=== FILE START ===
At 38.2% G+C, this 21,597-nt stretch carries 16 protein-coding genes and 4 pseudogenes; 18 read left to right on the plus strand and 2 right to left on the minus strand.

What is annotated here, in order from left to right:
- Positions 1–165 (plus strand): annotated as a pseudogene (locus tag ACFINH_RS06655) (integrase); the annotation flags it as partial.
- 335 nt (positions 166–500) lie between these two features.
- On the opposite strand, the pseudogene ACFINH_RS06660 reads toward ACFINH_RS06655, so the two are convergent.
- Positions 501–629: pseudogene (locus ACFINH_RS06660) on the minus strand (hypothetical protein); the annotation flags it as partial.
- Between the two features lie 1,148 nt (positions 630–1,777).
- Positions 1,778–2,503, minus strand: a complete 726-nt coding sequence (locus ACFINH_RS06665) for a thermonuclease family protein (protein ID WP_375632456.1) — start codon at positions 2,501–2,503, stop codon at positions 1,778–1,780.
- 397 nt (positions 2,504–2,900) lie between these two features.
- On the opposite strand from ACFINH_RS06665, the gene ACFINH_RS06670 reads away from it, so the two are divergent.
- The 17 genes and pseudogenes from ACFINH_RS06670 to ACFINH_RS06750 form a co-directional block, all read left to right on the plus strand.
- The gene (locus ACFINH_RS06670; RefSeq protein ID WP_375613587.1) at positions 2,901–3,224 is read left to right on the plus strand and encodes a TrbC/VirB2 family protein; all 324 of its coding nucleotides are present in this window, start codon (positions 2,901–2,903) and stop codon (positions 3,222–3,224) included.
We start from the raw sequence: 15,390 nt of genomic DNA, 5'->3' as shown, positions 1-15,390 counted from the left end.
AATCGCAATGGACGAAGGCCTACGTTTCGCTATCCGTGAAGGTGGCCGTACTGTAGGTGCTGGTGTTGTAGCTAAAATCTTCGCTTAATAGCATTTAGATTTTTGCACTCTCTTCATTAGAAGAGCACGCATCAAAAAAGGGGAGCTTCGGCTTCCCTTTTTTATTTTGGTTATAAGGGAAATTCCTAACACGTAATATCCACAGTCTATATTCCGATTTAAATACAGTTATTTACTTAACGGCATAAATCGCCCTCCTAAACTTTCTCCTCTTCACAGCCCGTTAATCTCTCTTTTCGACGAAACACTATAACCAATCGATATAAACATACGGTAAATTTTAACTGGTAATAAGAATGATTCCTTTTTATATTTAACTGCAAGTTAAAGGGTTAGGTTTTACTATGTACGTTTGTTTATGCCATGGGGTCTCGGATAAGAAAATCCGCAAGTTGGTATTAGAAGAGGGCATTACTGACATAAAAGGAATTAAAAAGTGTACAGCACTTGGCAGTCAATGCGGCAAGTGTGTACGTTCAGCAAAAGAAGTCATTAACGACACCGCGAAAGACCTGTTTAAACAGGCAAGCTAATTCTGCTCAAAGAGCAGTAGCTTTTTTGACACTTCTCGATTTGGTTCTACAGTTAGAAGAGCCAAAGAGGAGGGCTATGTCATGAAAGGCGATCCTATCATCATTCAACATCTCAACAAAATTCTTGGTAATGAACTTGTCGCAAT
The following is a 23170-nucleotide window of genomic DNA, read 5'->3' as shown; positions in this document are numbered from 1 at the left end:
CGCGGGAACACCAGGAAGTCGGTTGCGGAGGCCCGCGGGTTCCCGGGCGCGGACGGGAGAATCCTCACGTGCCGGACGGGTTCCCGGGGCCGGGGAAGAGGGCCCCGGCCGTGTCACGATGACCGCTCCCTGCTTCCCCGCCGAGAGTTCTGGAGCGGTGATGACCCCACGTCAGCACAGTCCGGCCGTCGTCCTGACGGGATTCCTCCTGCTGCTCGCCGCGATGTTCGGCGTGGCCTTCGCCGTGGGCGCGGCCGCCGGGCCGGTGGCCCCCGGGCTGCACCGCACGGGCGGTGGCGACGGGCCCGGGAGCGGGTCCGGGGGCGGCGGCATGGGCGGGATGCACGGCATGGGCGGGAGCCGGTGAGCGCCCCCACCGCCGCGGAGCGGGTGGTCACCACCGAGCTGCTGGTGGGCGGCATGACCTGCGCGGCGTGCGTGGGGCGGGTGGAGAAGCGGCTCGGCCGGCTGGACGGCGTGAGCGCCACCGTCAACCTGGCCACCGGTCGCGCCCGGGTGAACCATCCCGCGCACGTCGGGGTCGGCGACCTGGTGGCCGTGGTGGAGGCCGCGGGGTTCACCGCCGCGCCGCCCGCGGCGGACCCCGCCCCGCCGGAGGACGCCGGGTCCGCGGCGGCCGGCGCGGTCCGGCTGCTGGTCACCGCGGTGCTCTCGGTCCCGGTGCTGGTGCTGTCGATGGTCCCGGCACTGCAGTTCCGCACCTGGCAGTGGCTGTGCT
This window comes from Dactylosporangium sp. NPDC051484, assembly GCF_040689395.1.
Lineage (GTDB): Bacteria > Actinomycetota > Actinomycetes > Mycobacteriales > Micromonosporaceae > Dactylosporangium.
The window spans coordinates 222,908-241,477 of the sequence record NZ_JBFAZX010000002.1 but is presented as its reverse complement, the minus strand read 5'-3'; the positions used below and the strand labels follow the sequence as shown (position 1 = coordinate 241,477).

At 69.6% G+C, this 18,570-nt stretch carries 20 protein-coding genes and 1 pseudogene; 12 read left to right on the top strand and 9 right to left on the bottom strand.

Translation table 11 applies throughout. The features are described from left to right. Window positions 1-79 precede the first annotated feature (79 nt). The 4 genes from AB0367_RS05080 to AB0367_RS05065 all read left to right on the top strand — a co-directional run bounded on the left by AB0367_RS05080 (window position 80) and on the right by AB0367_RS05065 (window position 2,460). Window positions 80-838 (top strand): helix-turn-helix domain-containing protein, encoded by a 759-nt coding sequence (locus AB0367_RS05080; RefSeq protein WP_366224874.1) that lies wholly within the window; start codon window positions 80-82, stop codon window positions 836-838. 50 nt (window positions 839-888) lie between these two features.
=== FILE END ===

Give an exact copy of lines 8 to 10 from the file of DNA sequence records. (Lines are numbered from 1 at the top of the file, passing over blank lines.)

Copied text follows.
- Positions 1,778–2,503, minus strand: a complete 726-nt coding sequence (locus ACFINH_RS06665) for a thermonuclease family protein (protein ID WP_375632456.1) — start codon at positions 2,501–2,503, stop codon at positions 1,778–1,780.
- 397 nt (positions 2,504–2,900) lie between these two features.
- On the opposite strand from ACFINH_RS06665, the gene ACFINH_RS06670 reads away from it, so the two are divergent.